Blueprint to your best year yet

Kelly and I really jive on this stuff, and I believe you’ll get a lot out of Your Best Year Yet. Which brings me to the exciting news - I have 5 copies of this wonderful book to give away!   Thanks so much for entering. The competition has now closed and winners have been notified. 

Simply leave a comment below and you’ll go into the draw to win a copy of Your Best Year Yet. This competition is open to everyone, just be sure to include your email address when leaving your comment.

(Entries close Monday 4th August 11:59pm AEST, and I will email the winners within 24 hours).

Good luck!

Enough

What is enough?

I’ve been struggling with the idea of enough. (Am I enough? Do I do enough?) And rather than rehash my thoughts on this same idea, I wanted to resurrect an old post where I ask, “What is enough?”

Interestingly, it was first published almost exactly a year ago. Turns out that my natural seasonal rhythm lends itself to quieter, introspective winters!

——

As a parent, friend, sister, daughter and wife I struggle with the notion of enough.

Do I play with the kids enough?
Am I healthy enough?
Do I call my sisters enough?
Have I been a good enough friend?
Is it enough to be content?
Am I trying hard enough?
Am I attractive enough?
Do I give enough?
Do I care enough?

Enough – not too little, not too much. Just… enough.

After struggling with the idea for a very long time – never feeling good enough, never satisfied, never entirely content – I’ve started to frame the idea of ‘enough’ in a different way. And can I tell you, it’s helping me find some much-needed perspective.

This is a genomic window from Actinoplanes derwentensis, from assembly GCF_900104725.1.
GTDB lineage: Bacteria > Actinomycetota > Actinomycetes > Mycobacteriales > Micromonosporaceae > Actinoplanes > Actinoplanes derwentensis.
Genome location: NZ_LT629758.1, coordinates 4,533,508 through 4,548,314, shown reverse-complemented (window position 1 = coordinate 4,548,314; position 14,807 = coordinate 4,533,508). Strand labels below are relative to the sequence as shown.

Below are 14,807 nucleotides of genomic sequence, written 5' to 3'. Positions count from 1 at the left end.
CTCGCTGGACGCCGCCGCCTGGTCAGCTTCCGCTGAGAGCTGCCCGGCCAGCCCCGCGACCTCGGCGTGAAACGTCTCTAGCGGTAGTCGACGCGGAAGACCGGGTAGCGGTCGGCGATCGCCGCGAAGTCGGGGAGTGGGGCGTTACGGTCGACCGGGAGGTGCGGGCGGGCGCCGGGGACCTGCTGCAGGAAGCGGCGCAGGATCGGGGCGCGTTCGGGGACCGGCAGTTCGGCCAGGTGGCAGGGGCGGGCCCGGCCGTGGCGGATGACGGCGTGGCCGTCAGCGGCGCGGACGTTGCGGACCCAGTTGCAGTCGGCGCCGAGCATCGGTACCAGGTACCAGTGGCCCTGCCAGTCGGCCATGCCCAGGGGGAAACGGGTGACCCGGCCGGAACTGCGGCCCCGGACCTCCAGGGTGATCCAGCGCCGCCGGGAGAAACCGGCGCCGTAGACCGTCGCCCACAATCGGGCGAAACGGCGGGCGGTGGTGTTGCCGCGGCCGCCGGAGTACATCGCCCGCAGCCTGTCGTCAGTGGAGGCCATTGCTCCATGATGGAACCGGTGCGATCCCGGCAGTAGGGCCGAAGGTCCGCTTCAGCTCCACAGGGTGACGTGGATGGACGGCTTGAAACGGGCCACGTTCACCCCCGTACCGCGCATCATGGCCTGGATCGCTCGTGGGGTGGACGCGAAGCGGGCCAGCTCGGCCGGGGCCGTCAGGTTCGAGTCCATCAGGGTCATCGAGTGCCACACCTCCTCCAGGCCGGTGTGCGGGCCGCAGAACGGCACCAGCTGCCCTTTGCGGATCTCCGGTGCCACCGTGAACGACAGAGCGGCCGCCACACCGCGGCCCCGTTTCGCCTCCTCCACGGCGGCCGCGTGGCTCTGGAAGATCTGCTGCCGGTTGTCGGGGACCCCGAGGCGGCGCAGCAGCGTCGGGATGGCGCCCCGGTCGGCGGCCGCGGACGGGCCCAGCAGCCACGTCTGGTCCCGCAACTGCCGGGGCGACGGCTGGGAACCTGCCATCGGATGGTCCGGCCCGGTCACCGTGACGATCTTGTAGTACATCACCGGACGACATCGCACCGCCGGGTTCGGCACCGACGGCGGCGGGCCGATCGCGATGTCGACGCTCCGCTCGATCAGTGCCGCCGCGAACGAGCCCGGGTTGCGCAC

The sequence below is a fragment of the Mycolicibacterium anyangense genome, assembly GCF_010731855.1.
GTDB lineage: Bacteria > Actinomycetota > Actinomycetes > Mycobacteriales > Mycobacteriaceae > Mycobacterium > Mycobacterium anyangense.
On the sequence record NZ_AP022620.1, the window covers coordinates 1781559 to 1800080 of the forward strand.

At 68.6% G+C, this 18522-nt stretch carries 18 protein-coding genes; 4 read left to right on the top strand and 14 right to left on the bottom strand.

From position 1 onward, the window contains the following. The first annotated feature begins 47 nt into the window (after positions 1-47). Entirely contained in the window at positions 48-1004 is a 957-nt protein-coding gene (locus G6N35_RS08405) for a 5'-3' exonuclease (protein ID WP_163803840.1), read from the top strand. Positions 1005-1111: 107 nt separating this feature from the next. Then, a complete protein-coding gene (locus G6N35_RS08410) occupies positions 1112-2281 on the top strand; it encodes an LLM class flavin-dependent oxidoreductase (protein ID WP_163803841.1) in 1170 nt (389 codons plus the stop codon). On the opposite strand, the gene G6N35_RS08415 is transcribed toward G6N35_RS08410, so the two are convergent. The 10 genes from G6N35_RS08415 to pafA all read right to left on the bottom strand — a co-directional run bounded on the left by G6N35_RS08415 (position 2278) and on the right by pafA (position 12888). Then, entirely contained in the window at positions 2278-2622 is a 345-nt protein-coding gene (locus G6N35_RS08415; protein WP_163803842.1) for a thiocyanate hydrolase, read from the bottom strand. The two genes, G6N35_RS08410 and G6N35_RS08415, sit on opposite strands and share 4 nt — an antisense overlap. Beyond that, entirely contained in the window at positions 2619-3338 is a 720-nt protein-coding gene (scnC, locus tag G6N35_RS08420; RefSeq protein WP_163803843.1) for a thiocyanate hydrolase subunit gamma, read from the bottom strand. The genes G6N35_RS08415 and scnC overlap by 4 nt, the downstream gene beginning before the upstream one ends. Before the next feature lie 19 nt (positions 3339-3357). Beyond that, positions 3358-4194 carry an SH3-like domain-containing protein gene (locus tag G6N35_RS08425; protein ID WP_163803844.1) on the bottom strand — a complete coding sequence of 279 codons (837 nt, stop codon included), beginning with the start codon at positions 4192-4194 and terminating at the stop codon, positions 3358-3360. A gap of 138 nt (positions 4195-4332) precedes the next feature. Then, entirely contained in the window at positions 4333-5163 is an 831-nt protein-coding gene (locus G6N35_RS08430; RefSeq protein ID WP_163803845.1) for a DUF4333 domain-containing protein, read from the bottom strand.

Much like the idea of tilting – where we willingly throw things off-balance and tilt in the direction life requires – I wondered if we could view the idea of ‘enough’ as a long-term notion, rather than something we need to achieve every day?

I think we can. And I think we should.

But what does that look like in real life?

Do I play with the kids enough?” Maybe not today, but sometimes clothes need to be washed, emails returned, toilets cleaned and phonecalls made. On the other hand, do I feel good in my gut when I ask if I’ve played with them enough over the past six months? Yes.

Am I trying hard enough?” Some days, I phone it in. And on those days, I am lacking. But, again, over the past 6 months? 2 years? 10 years? Yes, I try hard enough.

There are peaks and troughs, mountains and valleys for everything in life. Sometimes we feel that we are enough, other times we are filled with doubt. I think that’s simply being human. But reframing the idea this way has shown me that enough really IS enough.

But what about when it isn’t enough?

When you ask yourself the question, “Am I doing enough over time?” and the answer is silence. Or worse, when the answer is a pang.

What do you do then?

When that pang reverberates in my gut I know I need to pull up and listen. I know I need to make a change, or ask a different question.

Do I call my best friend enough?” PANG. No. Pay attention and make a change.

Have we made enough time to unplug on the weekends?” PANG. No. What can we do differently?

Am I present enough when I do play with the kids?” PANG. No. How can I change my approach?

My aim, in turning the idea of enough upside down, is to be mindful and intentional about what I’m choosing to do. Instead of being carried away by panic and regret and frustration at not being enough every day.

Essentially that means if I haven’t played with the kids enough, there’d better be a good reason. If I haven’t called my best friend enough, again, show me a good reason.

It’s a matter of listening to your instincts, your gut, and that little voice inside your head that when given a longer view of things suddenly becomes quite wise.

“Relax. You’ve done enough over time. That counts,” it says.

I think it’s time to listen.